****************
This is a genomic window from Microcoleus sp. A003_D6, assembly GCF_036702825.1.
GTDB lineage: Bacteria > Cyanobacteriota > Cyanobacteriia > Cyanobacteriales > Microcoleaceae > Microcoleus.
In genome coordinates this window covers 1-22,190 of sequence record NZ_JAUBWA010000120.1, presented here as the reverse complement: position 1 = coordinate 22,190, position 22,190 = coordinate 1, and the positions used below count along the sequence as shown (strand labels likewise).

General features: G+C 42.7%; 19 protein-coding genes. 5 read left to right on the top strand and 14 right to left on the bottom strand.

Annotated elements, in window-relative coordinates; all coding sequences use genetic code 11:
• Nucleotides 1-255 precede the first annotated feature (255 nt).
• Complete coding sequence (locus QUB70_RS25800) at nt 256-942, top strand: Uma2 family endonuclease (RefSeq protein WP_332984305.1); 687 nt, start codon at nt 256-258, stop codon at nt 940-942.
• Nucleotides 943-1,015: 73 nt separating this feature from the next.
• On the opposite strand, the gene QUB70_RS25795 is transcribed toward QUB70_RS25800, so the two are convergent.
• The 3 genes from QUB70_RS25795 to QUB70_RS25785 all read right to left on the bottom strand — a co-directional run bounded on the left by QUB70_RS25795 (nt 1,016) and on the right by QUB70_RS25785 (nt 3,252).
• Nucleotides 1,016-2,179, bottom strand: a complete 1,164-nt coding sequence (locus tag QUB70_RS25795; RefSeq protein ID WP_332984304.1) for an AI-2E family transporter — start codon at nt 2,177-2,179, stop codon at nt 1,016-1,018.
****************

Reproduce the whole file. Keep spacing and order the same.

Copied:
This is a genomic window from Microcoleus sp. A003_D6, assembly GCF_036702825.1.
GTDB lineage: Bacteria > Cyanobacteriota > Cyanobacteriia > Cyanobacteriales > Microcoleaceae > Microcoleus.
In genome coordinates this window covers 1-22,190 of sequence record NZ_JAUBWA010000120.1, presented here as the reverse complement: position 1 = coordinate 22,190, position 22,190 = coordinate 1, and the positions used below count along the sequence as shown (strand labels likewise).

General features: G+C 42.7%; 19 protein-coding genes. 5 read left to right on the top strand and 14 right to left on the bottom strand.

Annotated elements, in window-relative coordinates; all coding sequences use genetic code 11:
• Nucleotides 1-255 precede the first annotated feature (255 nt).
• Complete coding sequence (locus QUB70_RS25800) at nt 256-942, top strand: Uma2 family endonuclease (RefSeq protein WP_332984305.1); 687 nt, start codon at nt 256-258, stop codon at nt 940-942.
• Nucleotides 943-1,015: 73 nt separating this feature from the next.
• On the opposite strand, the gene QUB70_RS25795 is transcribed toward QUB70_RS25800, so the two are convergent.
• The 3 genes from QUB70_RS25795 to QUB70_RS25785 all read right to left on the bottom strand — a co-directional run bounded on the left by QUB70_RS25795 (nt 1,016) and on the right by QUB70_RS25785 (nt 3,252).
• Nucleotides 1,016-2,179, bottom strand: a complete 1,164-nt coding sequence (locus tag QUB70_RS25795; RefSeq protein ID WP_332984304.1) for an AI-2E family transporter — start codon at nt 2,177-2,179, stop codon at nt 1,016-1,018.